4. SamSam
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    SamSam Senior Member

    The Caribbean gets a huge dose of Saharan Desert dust, it's content affected by drought and weather patterns. It's been blamed for killing coral and other aquatic life, respiratory problems in people and upsetting the waters ph balance and introducing harmful fungases. http://en.wikipedia.org/wiki/Mineral_dust

    I believe the Pacific has the same problems with dust from Asia, mainly China. If China can manage to make sheetrock toxic, there's no telling what's in the dust from there.
     
  5. WestVanHan
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    WestVanHan Not a Senior Member

    It's the pollution that generally blows towards us,hence another reason the Chinese don't really care too much about it.

    "from the University of California, Irvine...Los Angeles sees at least one extra day a year of smog that exceeds federal limits because of nitrogen oxides and carbon monoxide emitted by Chinese factories.... the World Bank estimates that the Asian nation has 16 of the 20 most-polluted cities globally."

    "Danny Kingsberry, spokesman for Environment Canada, said it is estimated more than 95 per cent of the anthropogenic deposition of mercury in Canada is from foreign sources, with the East Asian contribution estimated at 40 per cent."

    "Brauer said less than five per cent of Metro Vancouver’s air pollutants on average coming from offshore, although that can increase to 25 per cent on certain days."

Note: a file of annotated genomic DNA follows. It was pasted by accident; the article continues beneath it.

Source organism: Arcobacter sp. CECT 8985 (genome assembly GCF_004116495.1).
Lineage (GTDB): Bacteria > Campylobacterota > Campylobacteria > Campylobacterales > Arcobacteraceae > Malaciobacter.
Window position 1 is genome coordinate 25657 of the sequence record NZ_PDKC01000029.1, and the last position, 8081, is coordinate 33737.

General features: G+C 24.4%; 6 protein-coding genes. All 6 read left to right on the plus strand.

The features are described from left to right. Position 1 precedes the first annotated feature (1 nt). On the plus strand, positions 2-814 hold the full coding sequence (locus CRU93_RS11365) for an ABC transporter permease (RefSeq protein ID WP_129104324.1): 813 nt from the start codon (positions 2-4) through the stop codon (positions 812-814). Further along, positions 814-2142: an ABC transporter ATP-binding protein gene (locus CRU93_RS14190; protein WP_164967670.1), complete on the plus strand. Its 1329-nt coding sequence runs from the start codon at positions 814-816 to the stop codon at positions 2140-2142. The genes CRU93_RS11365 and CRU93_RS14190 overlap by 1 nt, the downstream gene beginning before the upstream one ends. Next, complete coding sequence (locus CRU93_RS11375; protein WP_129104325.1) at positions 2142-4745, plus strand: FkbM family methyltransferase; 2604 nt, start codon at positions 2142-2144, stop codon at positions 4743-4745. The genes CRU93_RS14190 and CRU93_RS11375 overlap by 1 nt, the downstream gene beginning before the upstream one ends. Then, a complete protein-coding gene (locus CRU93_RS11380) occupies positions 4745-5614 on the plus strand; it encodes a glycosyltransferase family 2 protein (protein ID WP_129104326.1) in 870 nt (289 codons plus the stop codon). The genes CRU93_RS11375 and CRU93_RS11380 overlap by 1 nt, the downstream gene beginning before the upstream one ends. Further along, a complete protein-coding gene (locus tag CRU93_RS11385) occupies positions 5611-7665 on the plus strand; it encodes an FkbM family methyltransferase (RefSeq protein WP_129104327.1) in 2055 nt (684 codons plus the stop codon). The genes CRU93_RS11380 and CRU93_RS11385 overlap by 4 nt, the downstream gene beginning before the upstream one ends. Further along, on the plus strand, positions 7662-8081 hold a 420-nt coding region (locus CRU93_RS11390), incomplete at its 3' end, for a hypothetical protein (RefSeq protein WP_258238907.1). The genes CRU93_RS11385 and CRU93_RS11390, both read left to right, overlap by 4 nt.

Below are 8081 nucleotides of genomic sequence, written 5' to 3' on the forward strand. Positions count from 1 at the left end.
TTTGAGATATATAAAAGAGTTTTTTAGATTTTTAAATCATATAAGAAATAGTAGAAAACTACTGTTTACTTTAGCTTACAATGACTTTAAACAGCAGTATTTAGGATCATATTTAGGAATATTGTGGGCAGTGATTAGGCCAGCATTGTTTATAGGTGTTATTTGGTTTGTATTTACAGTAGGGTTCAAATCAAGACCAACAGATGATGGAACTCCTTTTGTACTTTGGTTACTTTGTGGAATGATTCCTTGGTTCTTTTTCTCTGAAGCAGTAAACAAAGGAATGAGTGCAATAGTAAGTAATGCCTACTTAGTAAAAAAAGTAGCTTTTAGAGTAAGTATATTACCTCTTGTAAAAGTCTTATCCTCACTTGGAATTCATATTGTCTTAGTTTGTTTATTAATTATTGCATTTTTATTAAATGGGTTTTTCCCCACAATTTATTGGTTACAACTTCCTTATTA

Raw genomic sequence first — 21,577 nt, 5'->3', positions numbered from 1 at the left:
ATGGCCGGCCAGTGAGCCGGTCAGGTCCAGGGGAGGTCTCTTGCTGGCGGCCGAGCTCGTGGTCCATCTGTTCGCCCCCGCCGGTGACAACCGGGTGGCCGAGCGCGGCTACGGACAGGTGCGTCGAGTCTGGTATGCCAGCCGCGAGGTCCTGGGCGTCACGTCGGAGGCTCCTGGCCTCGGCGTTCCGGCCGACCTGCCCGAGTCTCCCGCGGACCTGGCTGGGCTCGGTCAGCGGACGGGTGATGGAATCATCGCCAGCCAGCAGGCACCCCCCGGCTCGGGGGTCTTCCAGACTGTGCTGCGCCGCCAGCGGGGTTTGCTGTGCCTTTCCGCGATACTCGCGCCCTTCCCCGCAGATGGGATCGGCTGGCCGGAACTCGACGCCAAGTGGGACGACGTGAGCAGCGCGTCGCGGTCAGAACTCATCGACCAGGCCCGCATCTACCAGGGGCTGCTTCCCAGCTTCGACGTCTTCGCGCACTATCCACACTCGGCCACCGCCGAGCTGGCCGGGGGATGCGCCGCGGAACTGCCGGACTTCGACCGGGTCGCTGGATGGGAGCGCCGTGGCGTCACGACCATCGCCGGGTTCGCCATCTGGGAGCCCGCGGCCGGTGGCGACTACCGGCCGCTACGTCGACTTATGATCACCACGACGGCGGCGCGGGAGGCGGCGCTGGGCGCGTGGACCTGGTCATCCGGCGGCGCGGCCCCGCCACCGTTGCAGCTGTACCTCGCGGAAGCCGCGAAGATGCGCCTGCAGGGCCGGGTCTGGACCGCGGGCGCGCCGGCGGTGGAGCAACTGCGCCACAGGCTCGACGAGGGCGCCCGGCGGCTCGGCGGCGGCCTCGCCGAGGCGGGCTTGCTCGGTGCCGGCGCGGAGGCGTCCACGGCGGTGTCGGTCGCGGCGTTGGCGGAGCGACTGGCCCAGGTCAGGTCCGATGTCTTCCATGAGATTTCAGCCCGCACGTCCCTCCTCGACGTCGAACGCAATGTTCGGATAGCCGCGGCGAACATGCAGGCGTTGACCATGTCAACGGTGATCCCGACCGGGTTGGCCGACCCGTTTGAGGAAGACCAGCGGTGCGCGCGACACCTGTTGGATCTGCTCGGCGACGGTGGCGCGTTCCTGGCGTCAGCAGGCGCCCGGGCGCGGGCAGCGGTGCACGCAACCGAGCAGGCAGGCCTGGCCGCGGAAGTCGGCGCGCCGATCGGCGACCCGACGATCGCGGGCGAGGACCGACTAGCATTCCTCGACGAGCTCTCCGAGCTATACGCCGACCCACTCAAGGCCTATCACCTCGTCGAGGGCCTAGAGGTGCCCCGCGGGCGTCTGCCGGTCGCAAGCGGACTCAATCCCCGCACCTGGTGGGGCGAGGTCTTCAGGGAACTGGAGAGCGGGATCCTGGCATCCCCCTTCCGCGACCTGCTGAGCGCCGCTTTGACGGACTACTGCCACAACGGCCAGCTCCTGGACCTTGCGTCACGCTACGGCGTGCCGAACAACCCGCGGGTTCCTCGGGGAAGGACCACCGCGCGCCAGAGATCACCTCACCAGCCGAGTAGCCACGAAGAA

6. Harley1
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    Harley1 New Member

    After that whole Mayan 2012 thing sputtered out, the loons had to find something else to grab onto. Now I'm not saying that pollution and radiation in the oceans is a good thing, not at all - but the Earth is very resilient, probably much more resilient than we think. We came from it, and it'll outlast us when we've turned the cities of humanity into nuclear slag. Life will always find a way. But if you appreciate life as it is now, it might be good to give your representatives a call, let 'em know your worries. And waste and pollute less in your everyday life.
     
  7. rwatson
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    rwatson Senior Member

    I think Harley has some good points there - but I would tend to not emphasize the survival of the earth itself, as it has been a nuclear ball, a frozen sphere and a sulphurous hell hole in the past.